UK Accounting Glossary
A word with two different meanings. It may be used to describe an inventory of goods held for resale or for use in business. It may also be used to describe shares in the ownership of a company. The meaning will usually be obvious from the way in which the word is used.
Stock is a security issued in the form of shares that represent ownership interests in a company. There is both common stock (often simply called “stock,” “shares,” or “equity”) and preferred stock. Common stockholders elect the company’s board of directors and actively participate in the company’s success (or failure) through a rising (or falling) stock price. Common stockholders may also receive dividends, provided the company is profitable, obligations to commercial creditors and bondholders have been met, and the board sees fit to declare them. In the event of liquidation, however, common stockholders have no right to assets until all other obligations of the firm have been met. Common stockholders may have “pre-emptive” rights to maintain their percentage ownership of the firm. For example, a common stockholder with 100 of the 1,000 outstanding shares of the company, or 10%, may (or may not) have the right to buy 10 shares of a new issue of 100 shares. Preferred stockholders, in turn, are generally guaranteed dividends at a fixed rate, but they have limited voting rights.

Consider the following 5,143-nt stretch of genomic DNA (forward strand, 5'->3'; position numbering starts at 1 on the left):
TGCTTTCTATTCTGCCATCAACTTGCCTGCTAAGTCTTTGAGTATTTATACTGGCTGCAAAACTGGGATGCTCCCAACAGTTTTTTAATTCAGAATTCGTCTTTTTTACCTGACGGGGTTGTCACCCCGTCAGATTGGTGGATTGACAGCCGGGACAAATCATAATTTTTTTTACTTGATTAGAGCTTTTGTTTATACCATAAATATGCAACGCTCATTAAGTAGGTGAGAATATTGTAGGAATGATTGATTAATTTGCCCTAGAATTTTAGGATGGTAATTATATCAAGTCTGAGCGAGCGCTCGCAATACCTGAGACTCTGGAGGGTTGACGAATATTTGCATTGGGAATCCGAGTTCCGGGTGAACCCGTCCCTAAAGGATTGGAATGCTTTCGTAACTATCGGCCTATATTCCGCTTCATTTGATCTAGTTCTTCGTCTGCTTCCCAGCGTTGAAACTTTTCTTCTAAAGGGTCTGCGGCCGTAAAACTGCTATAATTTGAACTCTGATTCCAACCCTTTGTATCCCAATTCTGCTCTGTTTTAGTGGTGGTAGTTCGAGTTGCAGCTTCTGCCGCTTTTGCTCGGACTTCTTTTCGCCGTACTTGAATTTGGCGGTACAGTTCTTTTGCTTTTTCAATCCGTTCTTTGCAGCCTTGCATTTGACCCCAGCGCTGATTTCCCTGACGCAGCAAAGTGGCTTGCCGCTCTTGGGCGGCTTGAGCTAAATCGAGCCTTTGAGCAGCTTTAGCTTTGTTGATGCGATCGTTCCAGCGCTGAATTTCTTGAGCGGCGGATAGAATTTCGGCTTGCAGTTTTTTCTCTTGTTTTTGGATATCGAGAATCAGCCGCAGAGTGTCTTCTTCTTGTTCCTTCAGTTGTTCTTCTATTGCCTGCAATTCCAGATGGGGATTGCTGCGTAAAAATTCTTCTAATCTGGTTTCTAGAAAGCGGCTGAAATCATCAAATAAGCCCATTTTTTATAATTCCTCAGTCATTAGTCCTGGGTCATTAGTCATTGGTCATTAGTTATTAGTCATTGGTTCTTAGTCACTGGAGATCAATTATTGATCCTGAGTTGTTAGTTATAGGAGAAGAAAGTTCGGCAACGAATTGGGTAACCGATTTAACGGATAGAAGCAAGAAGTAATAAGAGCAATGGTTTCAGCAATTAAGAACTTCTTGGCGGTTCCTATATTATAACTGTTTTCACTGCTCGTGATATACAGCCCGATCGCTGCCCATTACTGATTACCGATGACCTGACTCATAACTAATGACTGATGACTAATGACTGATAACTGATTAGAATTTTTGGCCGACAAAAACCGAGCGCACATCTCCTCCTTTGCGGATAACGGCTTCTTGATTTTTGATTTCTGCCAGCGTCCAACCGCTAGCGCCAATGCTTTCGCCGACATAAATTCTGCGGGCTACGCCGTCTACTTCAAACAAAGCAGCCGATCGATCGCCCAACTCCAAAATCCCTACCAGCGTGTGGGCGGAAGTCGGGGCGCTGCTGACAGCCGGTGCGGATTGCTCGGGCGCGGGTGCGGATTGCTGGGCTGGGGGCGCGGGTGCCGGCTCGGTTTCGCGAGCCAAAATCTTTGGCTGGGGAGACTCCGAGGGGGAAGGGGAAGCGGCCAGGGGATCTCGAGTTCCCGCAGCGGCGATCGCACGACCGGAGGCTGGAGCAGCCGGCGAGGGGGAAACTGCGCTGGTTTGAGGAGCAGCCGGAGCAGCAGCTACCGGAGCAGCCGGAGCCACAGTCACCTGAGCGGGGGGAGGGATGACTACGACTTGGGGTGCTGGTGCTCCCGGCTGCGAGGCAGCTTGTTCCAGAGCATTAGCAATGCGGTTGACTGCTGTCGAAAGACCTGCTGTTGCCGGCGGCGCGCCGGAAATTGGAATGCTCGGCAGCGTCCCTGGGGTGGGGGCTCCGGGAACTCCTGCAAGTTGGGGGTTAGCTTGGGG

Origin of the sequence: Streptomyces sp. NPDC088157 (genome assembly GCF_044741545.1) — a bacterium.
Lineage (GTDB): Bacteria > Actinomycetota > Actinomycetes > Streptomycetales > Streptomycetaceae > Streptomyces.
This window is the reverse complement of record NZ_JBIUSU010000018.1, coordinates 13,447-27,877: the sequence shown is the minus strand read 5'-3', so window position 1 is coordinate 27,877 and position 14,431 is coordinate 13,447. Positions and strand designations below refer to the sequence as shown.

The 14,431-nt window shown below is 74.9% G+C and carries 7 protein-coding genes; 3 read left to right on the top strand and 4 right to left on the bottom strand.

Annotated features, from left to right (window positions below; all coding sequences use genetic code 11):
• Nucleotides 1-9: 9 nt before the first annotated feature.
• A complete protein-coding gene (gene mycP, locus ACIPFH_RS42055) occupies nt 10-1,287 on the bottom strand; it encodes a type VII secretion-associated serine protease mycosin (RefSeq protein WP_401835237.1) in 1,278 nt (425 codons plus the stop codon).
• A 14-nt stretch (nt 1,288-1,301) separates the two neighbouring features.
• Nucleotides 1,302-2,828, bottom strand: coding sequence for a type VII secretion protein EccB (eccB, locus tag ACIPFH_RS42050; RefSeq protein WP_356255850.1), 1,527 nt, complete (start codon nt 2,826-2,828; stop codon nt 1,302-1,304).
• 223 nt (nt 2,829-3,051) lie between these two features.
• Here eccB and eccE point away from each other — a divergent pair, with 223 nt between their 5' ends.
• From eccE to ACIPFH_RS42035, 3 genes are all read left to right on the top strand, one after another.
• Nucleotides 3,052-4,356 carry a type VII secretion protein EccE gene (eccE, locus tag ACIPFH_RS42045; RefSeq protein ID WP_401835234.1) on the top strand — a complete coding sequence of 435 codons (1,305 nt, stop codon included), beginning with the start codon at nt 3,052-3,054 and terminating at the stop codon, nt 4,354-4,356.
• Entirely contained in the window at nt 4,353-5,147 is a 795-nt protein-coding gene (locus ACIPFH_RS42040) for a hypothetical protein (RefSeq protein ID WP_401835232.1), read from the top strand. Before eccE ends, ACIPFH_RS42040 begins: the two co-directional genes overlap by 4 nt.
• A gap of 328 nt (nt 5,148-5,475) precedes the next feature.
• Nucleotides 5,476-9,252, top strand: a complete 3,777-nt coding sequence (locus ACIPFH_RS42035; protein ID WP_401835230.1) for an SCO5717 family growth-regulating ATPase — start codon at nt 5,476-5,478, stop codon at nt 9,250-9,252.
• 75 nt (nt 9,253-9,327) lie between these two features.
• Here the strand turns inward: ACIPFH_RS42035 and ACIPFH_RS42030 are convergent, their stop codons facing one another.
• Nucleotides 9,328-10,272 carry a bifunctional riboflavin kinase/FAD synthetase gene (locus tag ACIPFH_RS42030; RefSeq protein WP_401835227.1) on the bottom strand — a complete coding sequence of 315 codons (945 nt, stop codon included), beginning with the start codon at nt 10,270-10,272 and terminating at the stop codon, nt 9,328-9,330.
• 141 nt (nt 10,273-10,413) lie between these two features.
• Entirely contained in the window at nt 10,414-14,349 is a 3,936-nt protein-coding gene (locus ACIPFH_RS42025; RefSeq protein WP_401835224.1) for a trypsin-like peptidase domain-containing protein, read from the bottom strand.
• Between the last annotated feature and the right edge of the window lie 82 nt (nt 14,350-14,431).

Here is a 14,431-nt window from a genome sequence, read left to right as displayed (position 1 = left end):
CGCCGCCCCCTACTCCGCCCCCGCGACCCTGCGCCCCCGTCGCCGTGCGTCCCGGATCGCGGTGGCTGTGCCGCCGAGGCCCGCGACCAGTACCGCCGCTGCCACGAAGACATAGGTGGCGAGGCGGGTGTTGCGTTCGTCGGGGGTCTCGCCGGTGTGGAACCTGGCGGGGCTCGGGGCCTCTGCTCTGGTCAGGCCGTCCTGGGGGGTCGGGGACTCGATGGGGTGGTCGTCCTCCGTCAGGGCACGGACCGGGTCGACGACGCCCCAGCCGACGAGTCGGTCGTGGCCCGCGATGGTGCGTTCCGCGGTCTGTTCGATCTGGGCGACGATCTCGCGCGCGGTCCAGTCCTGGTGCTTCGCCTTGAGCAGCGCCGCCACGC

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This glossary post was last updated: 23rd December 2018.